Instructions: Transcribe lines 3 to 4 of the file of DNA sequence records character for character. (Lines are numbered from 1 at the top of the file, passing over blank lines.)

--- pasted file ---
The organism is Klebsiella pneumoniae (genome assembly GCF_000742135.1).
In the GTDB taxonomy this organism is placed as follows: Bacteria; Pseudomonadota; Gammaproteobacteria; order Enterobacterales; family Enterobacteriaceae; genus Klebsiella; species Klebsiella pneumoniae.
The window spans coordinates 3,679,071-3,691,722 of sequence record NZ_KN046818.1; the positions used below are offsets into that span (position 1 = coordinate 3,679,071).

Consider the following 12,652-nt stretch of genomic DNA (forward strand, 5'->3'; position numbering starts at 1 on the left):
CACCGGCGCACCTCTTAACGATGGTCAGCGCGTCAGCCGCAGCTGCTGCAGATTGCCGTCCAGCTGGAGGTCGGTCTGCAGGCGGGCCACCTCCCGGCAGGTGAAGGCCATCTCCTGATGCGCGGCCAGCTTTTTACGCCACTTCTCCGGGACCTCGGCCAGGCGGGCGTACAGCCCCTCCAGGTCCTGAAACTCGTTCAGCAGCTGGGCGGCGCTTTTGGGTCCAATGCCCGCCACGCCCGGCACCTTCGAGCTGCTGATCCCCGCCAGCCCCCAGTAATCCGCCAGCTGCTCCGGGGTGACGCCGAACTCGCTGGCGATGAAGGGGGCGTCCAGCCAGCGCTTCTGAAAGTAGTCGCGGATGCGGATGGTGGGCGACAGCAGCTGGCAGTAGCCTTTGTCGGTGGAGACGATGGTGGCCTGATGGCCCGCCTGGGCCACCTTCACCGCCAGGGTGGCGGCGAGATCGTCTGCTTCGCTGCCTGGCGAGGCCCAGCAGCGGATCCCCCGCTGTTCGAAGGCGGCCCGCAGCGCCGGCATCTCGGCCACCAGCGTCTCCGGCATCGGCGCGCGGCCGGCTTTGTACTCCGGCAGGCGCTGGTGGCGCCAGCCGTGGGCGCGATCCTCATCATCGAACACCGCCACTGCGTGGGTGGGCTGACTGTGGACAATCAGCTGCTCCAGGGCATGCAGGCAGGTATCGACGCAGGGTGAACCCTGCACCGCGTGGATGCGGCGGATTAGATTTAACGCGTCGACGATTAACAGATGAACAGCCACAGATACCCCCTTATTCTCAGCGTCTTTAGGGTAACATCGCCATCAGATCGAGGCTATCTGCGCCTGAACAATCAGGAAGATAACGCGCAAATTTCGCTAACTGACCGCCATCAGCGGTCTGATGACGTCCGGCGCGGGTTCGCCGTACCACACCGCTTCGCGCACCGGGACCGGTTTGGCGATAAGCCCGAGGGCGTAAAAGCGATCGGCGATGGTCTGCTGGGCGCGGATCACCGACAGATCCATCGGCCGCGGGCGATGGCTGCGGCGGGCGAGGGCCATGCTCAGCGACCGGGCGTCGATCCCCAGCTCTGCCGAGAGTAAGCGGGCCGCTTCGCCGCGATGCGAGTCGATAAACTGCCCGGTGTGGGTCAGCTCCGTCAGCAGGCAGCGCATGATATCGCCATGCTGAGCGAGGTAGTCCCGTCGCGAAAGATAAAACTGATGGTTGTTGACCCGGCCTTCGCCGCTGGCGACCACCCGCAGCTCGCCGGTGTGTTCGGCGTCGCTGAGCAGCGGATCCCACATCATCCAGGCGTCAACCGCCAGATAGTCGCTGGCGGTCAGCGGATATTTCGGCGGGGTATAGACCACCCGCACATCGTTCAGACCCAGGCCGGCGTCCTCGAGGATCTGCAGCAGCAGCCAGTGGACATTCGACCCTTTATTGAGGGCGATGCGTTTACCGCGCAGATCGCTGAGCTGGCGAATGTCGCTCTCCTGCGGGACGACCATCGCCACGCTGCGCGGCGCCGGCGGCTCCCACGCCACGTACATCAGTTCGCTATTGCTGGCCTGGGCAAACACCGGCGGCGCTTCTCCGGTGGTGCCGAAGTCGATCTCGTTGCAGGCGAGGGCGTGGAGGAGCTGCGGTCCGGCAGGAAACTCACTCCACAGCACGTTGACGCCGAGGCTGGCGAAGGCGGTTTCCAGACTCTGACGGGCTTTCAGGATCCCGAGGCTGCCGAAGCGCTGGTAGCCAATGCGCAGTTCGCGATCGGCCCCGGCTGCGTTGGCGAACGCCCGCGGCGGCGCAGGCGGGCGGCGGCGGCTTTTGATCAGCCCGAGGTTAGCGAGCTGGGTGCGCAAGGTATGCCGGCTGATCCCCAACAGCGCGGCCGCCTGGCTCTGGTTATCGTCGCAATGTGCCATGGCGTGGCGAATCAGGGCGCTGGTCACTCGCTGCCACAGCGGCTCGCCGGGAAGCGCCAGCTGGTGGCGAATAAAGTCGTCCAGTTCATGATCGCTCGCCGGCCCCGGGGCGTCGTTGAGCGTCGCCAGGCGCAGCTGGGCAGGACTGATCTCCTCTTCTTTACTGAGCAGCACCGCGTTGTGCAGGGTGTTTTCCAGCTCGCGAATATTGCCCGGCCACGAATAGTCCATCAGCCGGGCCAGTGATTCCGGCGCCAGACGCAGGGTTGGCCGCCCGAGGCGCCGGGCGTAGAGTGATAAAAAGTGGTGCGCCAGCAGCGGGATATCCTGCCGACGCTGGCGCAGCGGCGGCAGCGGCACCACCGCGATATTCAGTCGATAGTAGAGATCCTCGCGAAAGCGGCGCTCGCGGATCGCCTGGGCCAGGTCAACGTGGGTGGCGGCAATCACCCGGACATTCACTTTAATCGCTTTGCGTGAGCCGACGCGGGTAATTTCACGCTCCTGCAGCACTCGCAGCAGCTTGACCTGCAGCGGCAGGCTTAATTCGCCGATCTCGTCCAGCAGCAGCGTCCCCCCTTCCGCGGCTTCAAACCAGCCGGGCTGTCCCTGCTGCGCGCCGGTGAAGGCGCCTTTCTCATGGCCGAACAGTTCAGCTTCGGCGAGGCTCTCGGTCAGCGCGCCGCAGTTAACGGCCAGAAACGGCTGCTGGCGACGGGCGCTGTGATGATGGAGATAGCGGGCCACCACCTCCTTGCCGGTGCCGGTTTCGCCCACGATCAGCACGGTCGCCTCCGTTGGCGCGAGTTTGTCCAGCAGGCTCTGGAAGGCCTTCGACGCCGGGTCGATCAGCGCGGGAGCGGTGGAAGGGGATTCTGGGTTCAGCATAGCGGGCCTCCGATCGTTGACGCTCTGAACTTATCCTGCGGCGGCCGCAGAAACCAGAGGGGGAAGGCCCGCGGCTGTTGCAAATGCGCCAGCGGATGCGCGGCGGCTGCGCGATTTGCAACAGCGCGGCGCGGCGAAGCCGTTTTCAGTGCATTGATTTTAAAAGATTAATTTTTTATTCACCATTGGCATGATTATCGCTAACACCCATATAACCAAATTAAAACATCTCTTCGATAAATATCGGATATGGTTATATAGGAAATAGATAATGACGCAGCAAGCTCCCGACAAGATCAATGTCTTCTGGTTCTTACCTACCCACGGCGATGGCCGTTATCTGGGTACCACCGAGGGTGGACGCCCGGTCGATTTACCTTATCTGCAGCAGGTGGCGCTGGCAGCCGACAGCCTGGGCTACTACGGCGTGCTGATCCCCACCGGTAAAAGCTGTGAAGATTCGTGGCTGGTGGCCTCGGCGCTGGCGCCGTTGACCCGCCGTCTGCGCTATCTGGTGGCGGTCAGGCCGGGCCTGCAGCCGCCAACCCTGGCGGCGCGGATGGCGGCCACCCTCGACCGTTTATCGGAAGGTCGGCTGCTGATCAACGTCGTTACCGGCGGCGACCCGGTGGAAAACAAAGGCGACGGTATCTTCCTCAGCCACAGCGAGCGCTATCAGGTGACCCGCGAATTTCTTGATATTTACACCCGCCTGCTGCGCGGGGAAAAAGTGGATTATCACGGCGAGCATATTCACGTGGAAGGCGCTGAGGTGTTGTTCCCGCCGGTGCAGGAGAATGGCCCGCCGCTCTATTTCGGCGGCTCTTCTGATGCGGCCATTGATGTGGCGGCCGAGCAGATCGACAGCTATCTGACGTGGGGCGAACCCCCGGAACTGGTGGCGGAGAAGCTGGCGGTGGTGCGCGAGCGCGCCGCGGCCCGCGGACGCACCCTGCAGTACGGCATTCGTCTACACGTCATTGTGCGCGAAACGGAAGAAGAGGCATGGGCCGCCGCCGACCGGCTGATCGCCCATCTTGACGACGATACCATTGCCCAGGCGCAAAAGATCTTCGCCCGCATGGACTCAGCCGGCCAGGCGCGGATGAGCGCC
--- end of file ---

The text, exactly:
The window spans coordinates 3,679,071-3,691,722 of sequence record NZ_KN046818.1; the positions used below are offsets into that span (position 1 = coordinate 3,679,071).

Consider the following 12,652-nt stretch of genomic DNA (forward strand, 5'->3'; position numbering starts at 1 on the left):